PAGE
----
Genomes of 233 primate species have been sequenced

New insights into genetic diversity and diseases.


Millions of people have received genome and exome sequencing, which has revealed the vast catalog of genetic differences that distinguish us as individuals.

Researchers from 24 nations examined the genomes of 809 people from 233 primate species, creating a complete inventory of genomic data on our closest relatives to date.

 The study, which consists of a series of studies in which researchers from the German Primate Center Leibniz Institute for Primate Research (DPZ) participated, sheds new light on the evolution and diversity of primates, including humans.

Hybridization and gene flow between different species occurred in the past and continue to appear in several locations of their range, making baboons an excellent model for the evolution of early human lineages both within and outside Africa. 

The genetic diversity of primates varies significantly between species and geographical areas. Christian Roos, a researcher in the primate genetics laboratory at the German Primate Center and one of the authors, suggests that understanding this diversity is essential for maintaining our closest relatives and understanding human evolution and the origins of human disorders.

The genomes of 809 people from 233 primate species have been sequenced by scientists from Universitat Pompeu Fabra in Spain, Baylor College of Medicine in the United States, and Illumina Inc. in the United States. This raises the number of primate genomes available by four and covers almost half the current primate species.

The comparative analyses provide important insights into what distinguishes humans from other primates and essential information on primates’ genetic diversity and evolutionary history. 

The genomic data has reduced in half the number of genetic variants thought to be unique to humans, making it easier to seek mutations that we do not share with other primates and that could thus be the basis for the features that distinguish us as humans.

A new study looks more into the evolution of baboons and discovers many previously unrecognized occurrences of hybridization and gene flow between baboon species.

Liye Zhang, a doctoral student at the German Primate Center and one of the lead authors of the baboon study. Said, “We found that baboons from western Tanzania are the first nonhuman primates to have received input from three genetic lineages.”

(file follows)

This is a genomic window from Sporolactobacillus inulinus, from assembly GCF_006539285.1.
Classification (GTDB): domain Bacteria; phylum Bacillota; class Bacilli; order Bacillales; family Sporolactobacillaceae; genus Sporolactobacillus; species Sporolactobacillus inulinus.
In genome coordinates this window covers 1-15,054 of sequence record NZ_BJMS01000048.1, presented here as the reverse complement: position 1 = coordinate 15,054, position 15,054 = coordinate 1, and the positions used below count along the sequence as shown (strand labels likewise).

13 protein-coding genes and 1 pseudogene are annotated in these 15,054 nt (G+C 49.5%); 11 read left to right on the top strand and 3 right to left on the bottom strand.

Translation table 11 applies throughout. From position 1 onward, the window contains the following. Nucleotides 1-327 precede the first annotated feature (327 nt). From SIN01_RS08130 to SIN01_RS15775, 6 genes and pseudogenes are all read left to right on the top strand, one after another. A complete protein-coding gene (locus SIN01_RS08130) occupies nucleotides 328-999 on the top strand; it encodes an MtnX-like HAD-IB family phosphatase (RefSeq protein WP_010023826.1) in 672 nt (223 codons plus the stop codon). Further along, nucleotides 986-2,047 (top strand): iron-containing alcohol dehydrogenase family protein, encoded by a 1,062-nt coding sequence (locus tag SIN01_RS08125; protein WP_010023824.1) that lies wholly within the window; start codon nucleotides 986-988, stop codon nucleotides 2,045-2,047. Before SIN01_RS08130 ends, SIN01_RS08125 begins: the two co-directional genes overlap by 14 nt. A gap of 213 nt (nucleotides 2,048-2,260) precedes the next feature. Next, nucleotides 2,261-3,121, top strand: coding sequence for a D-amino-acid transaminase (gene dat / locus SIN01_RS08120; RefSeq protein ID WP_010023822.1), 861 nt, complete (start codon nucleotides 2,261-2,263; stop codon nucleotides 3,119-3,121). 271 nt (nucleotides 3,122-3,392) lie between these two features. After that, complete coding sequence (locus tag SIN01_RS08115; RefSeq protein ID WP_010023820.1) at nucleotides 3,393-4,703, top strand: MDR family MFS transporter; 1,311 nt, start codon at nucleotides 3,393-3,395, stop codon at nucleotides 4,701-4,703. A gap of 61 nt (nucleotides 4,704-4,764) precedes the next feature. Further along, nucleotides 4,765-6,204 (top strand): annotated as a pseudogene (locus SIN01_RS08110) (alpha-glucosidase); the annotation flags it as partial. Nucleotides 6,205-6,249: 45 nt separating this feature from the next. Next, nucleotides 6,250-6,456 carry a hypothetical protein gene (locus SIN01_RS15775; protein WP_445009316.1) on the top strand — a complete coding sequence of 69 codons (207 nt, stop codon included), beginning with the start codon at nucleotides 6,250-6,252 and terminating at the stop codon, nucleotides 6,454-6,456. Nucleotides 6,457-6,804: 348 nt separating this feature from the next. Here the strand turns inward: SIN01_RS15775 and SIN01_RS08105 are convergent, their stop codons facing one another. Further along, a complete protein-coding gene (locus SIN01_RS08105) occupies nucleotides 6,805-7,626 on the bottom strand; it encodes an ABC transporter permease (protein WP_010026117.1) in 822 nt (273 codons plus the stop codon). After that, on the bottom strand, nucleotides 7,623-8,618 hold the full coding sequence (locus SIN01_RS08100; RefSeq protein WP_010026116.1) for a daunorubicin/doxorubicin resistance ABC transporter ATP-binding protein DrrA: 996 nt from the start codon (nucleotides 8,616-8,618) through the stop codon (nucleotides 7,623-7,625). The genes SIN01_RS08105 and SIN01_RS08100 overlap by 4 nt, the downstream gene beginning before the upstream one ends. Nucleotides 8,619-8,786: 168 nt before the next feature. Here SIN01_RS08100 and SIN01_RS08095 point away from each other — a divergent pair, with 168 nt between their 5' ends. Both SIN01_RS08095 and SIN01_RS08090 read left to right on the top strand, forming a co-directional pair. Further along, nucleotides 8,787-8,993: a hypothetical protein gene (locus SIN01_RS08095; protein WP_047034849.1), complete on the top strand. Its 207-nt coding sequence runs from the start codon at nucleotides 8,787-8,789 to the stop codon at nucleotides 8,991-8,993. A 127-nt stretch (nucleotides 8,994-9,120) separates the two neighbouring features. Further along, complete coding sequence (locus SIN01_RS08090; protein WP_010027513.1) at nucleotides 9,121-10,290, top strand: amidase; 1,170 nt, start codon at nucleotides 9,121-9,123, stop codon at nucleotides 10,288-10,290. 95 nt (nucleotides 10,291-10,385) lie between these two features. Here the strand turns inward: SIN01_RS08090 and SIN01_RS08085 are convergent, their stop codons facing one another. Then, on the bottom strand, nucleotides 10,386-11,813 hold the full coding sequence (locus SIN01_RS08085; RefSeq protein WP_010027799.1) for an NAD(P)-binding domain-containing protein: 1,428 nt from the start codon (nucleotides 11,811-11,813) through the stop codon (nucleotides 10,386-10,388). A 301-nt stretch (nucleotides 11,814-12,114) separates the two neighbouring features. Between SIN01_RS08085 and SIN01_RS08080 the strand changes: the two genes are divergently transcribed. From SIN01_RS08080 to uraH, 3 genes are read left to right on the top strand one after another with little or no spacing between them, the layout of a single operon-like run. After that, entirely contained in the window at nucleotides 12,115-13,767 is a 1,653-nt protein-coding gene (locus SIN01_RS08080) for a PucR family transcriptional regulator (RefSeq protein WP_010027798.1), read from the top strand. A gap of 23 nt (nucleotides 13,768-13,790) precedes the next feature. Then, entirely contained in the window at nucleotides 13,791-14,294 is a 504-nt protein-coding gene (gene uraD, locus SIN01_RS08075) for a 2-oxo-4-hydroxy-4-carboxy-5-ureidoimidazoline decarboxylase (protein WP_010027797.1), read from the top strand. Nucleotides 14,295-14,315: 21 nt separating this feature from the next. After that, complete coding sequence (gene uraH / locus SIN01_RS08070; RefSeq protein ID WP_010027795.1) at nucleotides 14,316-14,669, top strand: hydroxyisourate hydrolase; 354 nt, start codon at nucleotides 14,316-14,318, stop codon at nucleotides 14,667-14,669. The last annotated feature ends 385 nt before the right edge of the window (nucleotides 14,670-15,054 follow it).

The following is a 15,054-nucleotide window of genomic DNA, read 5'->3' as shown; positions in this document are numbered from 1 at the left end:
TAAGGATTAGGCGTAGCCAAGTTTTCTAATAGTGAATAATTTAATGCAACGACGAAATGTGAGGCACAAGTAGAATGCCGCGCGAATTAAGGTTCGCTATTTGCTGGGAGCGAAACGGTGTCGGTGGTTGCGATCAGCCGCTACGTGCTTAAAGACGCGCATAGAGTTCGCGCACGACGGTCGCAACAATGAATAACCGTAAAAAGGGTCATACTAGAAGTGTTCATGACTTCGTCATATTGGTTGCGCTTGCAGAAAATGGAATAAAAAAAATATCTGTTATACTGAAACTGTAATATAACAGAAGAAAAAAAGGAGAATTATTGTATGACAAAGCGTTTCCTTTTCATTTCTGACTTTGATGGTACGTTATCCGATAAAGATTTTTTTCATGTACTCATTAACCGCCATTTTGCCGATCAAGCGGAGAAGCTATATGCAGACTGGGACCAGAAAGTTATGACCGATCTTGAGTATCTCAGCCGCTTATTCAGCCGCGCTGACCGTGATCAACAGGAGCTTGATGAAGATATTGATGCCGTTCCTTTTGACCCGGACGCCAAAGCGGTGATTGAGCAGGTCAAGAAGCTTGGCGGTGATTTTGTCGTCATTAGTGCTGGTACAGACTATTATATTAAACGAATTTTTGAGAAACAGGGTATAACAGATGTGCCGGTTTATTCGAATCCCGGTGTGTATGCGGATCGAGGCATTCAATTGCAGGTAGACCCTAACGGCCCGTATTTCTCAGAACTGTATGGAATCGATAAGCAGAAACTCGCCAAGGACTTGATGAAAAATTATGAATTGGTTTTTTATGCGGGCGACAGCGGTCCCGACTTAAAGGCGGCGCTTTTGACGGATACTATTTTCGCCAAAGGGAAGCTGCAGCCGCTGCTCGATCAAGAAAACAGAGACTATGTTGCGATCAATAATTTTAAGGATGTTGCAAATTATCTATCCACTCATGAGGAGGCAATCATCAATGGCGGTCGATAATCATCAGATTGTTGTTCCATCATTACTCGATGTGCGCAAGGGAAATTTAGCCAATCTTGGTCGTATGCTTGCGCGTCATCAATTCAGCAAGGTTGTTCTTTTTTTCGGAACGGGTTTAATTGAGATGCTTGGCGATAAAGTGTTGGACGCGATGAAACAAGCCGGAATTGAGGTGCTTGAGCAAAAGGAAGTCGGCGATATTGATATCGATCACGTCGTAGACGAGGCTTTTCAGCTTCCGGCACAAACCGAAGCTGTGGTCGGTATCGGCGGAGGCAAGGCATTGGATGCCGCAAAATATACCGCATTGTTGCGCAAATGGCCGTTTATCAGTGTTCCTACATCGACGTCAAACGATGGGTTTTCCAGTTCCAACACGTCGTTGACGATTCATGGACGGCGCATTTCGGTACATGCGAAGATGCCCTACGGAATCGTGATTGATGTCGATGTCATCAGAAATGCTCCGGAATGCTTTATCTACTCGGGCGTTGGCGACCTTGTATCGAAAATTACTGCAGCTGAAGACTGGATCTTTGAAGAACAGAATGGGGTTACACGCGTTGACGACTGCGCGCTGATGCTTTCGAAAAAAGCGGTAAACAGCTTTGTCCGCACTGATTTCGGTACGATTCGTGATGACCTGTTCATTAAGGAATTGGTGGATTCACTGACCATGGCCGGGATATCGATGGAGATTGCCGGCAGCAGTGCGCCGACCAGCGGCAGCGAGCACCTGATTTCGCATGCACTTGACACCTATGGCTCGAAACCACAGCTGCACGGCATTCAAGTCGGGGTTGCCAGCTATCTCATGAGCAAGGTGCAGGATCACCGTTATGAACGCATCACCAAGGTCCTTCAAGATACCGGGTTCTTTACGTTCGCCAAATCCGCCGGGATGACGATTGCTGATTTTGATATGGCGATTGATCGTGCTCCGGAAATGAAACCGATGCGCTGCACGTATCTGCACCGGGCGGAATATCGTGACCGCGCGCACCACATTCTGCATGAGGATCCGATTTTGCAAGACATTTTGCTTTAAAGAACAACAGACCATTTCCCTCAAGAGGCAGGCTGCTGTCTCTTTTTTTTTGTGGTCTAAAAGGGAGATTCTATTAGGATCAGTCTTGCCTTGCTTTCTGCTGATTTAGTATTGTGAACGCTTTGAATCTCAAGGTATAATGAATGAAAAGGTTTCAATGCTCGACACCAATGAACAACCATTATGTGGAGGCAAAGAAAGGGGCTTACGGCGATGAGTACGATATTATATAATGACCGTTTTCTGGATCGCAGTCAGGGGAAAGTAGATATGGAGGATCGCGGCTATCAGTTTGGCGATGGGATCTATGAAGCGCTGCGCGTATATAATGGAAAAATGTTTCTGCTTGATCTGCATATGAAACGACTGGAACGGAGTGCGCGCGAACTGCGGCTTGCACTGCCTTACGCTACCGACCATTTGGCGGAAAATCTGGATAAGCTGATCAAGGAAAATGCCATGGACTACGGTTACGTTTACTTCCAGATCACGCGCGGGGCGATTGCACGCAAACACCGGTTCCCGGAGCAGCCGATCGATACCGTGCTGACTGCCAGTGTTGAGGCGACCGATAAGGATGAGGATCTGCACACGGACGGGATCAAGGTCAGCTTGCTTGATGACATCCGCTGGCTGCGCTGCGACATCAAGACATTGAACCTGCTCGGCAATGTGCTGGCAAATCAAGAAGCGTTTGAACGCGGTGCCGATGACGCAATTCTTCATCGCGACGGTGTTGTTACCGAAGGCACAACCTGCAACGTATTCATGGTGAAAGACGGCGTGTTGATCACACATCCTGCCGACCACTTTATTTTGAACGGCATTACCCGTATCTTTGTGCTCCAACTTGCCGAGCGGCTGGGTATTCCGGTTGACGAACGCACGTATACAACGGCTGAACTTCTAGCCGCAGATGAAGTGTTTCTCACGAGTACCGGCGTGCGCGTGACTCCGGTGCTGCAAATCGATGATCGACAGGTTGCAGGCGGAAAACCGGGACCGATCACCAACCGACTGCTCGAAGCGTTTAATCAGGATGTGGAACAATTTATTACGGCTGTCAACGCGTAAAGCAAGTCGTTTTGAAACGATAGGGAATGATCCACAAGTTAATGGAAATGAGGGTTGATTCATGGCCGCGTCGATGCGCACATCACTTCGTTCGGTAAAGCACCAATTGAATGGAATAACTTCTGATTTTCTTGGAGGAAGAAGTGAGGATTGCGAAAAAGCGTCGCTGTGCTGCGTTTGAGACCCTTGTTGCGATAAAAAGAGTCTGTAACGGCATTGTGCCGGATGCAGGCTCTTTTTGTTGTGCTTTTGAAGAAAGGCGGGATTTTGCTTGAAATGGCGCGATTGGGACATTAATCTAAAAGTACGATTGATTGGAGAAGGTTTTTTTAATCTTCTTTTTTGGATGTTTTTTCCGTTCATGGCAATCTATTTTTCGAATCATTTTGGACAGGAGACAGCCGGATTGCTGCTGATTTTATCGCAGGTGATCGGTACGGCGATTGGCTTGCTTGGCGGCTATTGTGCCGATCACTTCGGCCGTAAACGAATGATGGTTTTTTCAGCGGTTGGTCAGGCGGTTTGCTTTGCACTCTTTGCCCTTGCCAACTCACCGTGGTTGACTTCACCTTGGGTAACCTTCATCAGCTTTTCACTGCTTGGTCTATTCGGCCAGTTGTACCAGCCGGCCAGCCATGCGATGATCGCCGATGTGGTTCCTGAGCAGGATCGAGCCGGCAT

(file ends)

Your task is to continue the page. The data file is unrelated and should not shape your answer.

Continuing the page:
Baboons from western Tanzania are the first nonhuman primates to be influenced by three genetic lines. This work reveals that the genetic structure of the baboon population and its history of gene exchange across species is more complex than previously assumed. Baboons serve as an excellent model for analogous processes in the evolution of early human lineages in and outside Africa.

Many common diseases, such as diabetes and heart disease, have unknown genetic etiology due to a lack of genetic knowledge or the many genetic and other factors involved. 

Species conservation using genomic data allows species to better adapt to changing environmental circumstances and pathogens, and genetic diversity research reveals which species need to be preserved the most.

Rare mutations can raise the risk of disease. One of the main limitations in human and clinical genetics is the inability to identify disease-causing variants among hundreds of thousands. By comparing primate genomes, researchers have discovered 4.3 million mutations that may change protein function and cause human disease. Six percent of the 4.3 million discovered mutations are prevalent in primates and are thought not to influence human disease.

Kyle Farh, vice director of the AI group at Illumina Inc, the global leader in DNA sequencing, said, “It’s a kind of ChatGPT for genetics that uses genome sequences instead of human language.” 

The conclusion shows the need for labeled data in variant interpretation by generating a comprehensive primate sequencing dataset and pairing it with a deep learning architecture to improve variant effect prediction across multiple clinical benchmarks.

Journal References:

  1. K. Kuderna, L. F., Gao, H., Janiak,et al. A global catalog of whole-genome diversity from 233 primate species. Science. DOI: 10.1126/science.abn7829
  2. Sørensen, E. F., Harris, R. A., Zhang, et al. Genome-wide coancestry reveals details of ancient and recent male-driven reticulation in baboons. Science. DOI: 10.1126/science.abn8153
  3. Gao, H., Hamp, T., Ede, J., Schraiber, etal. The landscape of tolerated genetic variation in humans and primates. Science. DOI: 10.1126/science.abn8197
  4. Wu, H., Wang, Z., Zhang, Y., Frantz, et al. Hybrid origin of a primate, the gray-snub-nosed monkey. Science. DOI: 10.1126/science.abl4997
  5. Shao, Y., Zhou, L., Li, et al. Phylogenomic analyses provide insights into primate evolution. Science. DOI: 10.1126/science.abn6919